The dose-response association between psychological distress and mortality, new BMJ meta-analysis shows the link


There is an increasing body of evidence showing that depression and anxiety are linked with other health conditions like cancer and cardiovascular disease. I’ve blogged about the link between depression and stroke, and there are a number of other studies that show an association between psychological distress (the symptoms of depression and anxiety) and mortality, cardiovascular disease and cancer. Unfortunately, studies to date have not had sufficient power to reliably measure the thresholds of risk.

A group of researchers from Scotland, led by Tom Russ, have published a meta-analysis of 10 large prospective cohort studies in today’s BMJ. Their study shows that a dose-response association exists between psychological distress and major causes of mortality.

This is a really interesting piece of research that has major implications for us all. It looks at subclinical symptomatic levels of psychological distress, so not symptoms of depression or anxiety that would warrant a clinical diagnosis, but milder symptoms of distress measured by the GHQ-12 (General Health Questionnaire).

Of course, depression and anxiety exist along a sliding scale and it’s possible to worry, feel unhappy, worthless and low on confidence without being clinically depressed or anxious. This research investigates what impact these lower levels of psychological distress have on the health of the population at large.

The research team pooled data from 10 large prospective cohort studies from the Health Survey for England (68,222 people in total, aged 35 and over, free of cardiovascular disease and cancer at baseline).

The outcomes they were interested in were death from all causes, cardiovascular disease (including stroke), cancer and deaths from external causes. The mean follow-up period was 8.2 years.

Here’s what they found:

  • There is a dose-response association between psychological distress and an increased risk of mortality
  • General Health Questionnaire scores showed the following age and sex adjusted hazard ratios:
    • GHQ score 1-3 v score 0: 1.20 (95% confidence interval 1.13 to 1.27)
    • GHQ score 4-6: 1.43 (CI 1.31 to 1.56)
    • GHQ score 7-12: 1.94 (CI 1.66 to 2.26)
    • P<0.001 for trend
  • Adjustment for somatic comorbidity plus behavioural and socioeconomic factors did not remove the association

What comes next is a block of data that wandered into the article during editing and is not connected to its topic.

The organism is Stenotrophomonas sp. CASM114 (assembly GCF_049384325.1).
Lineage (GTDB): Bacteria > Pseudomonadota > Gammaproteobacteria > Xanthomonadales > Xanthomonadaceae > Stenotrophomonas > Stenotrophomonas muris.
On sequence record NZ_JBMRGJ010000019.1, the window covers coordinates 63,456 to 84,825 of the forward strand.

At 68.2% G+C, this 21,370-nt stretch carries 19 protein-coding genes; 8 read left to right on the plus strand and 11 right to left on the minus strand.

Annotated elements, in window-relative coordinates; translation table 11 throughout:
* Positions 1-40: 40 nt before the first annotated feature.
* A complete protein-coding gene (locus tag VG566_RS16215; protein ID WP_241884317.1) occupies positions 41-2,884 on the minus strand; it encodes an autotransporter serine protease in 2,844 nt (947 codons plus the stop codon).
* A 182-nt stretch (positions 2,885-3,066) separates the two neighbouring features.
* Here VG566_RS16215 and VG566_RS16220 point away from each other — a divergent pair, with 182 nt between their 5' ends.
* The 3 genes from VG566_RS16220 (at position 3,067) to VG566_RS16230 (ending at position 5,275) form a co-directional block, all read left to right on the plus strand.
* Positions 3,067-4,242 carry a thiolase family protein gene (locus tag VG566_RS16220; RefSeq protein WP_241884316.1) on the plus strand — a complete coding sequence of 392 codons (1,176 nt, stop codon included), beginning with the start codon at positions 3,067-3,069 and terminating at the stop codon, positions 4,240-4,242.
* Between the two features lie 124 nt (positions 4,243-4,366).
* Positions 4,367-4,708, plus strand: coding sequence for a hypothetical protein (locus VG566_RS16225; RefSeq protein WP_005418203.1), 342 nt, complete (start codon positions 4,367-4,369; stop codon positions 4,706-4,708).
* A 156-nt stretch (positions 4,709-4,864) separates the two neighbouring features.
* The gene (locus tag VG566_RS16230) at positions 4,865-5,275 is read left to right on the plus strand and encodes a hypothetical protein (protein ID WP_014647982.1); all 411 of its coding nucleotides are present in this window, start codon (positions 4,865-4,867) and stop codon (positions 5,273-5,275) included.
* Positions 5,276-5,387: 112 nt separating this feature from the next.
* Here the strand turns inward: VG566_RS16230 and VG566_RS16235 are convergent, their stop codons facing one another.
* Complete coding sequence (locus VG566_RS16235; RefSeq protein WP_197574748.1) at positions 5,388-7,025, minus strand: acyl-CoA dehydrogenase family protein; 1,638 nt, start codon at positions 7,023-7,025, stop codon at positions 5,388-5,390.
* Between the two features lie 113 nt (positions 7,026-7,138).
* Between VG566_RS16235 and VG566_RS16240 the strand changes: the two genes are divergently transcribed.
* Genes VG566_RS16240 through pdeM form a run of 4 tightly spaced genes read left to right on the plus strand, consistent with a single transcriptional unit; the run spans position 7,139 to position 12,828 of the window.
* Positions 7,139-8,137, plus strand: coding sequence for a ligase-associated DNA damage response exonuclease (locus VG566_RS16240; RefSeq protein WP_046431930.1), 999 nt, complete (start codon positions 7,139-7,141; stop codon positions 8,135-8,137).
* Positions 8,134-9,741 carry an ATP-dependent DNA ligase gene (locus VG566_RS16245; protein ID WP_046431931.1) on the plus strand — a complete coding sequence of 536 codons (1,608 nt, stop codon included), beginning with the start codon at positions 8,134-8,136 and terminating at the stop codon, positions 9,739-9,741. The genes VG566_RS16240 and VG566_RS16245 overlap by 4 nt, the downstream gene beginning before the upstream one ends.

• There was also an association for cardiovascular disease deaths and deaths from external causes
  • Cancer death was only associated with psychological distress at higher levels

The authors concluded:

Psychological distress is associated with increased risk of mortality from several major causes in a dose-response pattern. Risk of mortality was raised even at lower levels of distress.

Readers with access to the BMJ will be interested in the editorial from Professor Glyn Lewis that explores the practical implications of this new research.


Russ TC. et al Association between psychological distress and mortality: individual participant pooled analysis of 10 prospective cohort studies. BMJ 2012;345:e4933.

Lewis, G. Psychological distress and death from cardiovascular disease (editorial). BMJ 2012;345:e5177

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Andre Tomlin

André Tomlin is an Information Scientist with 20 years experience working in evidence-based healthcare. He's worked in the NHS, for Oxford University and since 2002 as Managing Director of Minervation Ltd, a consultancy company who do clever digital stuff for charities, universities and the public sector. Most recently André has been the driving force behind the Mental Elf and the National Elf Service; an innovative digital platform that helps professionals keep up to date with simple, clear and engaging summaries of evidence-based research. André is a Trustee at the Centre for Mental Health and an Honorary Research Fellow at University College London Division of Psychiatry. He lives in Bristol, surrounded by dogs, elflings and lots of woodland!

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